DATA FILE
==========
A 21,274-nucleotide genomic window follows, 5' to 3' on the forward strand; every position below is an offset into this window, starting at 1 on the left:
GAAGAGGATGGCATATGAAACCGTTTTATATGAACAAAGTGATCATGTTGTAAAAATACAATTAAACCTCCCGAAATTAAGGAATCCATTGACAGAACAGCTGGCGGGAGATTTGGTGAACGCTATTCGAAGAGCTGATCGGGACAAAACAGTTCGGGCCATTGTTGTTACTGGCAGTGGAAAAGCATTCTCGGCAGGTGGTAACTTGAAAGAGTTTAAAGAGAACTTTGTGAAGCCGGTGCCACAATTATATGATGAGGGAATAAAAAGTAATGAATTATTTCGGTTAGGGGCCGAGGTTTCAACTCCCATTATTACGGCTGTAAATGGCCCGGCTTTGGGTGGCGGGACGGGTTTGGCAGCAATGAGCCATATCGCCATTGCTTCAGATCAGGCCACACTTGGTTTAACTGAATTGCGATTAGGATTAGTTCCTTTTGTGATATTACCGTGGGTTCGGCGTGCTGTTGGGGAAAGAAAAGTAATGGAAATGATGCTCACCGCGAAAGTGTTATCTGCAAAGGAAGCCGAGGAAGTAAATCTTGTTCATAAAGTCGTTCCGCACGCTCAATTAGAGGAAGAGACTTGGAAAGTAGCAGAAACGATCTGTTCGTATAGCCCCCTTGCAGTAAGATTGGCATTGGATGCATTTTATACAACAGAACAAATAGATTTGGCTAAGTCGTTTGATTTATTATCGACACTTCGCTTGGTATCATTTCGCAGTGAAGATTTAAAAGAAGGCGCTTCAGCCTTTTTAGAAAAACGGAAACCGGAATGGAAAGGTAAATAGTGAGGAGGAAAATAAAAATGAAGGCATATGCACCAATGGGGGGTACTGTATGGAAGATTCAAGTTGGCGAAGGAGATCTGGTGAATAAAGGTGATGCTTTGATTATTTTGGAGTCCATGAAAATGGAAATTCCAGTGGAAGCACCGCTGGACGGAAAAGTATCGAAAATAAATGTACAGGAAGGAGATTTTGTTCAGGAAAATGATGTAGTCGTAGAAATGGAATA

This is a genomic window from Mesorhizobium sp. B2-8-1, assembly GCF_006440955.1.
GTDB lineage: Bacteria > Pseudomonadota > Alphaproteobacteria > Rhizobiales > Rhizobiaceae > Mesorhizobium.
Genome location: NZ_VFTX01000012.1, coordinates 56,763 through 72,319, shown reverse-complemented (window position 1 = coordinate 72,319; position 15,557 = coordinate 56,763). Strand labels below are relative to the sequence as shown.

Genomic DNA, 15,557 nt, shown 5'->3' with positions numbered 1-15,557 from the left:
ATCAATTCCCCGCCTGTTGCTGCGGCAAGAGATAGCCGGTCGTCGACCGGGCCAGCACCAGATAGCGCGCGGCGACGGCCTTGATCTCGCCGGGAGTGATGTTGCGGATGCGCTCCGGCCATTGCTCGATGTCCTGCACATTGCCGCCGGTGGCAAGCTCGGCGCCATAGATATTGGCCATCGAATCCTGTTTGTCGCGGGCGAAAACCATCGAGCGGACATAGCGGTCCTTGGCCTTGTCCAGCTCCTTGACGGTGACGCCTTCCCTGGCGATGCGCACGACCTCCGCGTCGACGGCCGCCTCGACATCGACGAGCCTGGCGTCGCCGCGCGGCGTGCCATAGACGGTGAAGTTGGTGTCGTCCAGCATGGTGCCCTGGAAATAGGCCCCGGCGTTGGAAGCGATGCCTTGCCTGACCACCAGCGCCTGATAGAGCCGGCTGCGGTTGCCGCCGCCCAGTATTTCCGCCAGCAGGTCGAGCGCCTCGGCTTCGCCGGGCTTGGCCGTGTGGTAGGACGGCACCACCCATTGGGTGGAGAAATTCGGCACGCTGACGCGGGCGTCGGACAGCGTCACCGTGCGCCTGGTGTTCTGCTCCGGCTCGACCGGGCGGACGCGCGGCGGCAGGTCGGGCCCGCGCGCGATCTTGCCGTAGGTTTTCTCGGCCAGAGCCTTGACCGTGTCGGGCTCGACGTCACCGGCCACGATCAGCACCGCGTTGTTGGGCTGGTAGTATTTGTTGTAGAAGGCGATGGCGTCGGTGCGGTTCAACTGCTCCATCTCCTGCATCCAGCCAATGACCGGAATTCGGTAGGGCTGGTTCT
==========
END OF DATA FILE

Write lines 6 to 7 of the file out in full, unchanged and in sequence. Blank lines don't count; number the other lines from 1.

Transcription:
Genomic DNA, 15,557 nt, shown 5'->3' with positions numbered 1-15,557 from the left:
ATCAATTCCCCGCCTGTTGCTGCGGCAAGAGATAGCCGGTCGTCGACCGGGCCAGCACCAGATAGCGCGCGGCGACGGCCTTGATCTCGCCGGGAGTGATGTTGCGGATGCGCTCCGGCCATTGCTCGATGTCCTGCACATTGCCGCCGGTGGCAAGCTCGGCGCCATAGATATTGGCCATCGAATCCTGTTTGTCGCGGGCGAAAACCATCGAGCGGACATAGCGGTCCTTGGCCTTGTCCAGCTCCTTGACGGTGACGCCTTCCCTGGCGATGCGCACGACCTCCGCGTCGACGGCCGCCTCGACATCGACGAGCCTGGCGTCGCCGCGCGGCGTGCCATAGACGGTGAAGTTGGTGTCGTCCAGCATGGTGCCCTGGAAATAGGCCCCGGCGTTGGAAGCGATGCCTTGCCTGACCACCAGCGCCTGATAGAGCCGGCTGCGGTTGCCGCCGCCCAGTATTTCCGCCAGCAGGTCGAGCGCCTCGGCTTCGCCGGGCTTGGCCGTGTGGTAGGACGGCACCACCCATTGGGTGGAGAAATTCGGCACGCTGACGCGGGCGTCGGACAGCGTCACCGTGCGCCTGGTGTTCTGCTCCGGCTCGACCGGGCGGACGCGCGGCGGCAGGTCGGGCCCGCGCGCGATCTTGCCGTAGGTTTTCTCGGCCAGAGCCTTGACCGTGTCGGGCTCGACGTCACCGGCCACGATCAGCACCGCGTTGTTGGGCTGGTAGTATTTGTTGTAGAAGGCGATGGCGTCGGTGCGGTTCAACTGCTCCATCTCCTGCATCCAGCCAATGACCGGAATTCGGTAGGGCTGGTTCT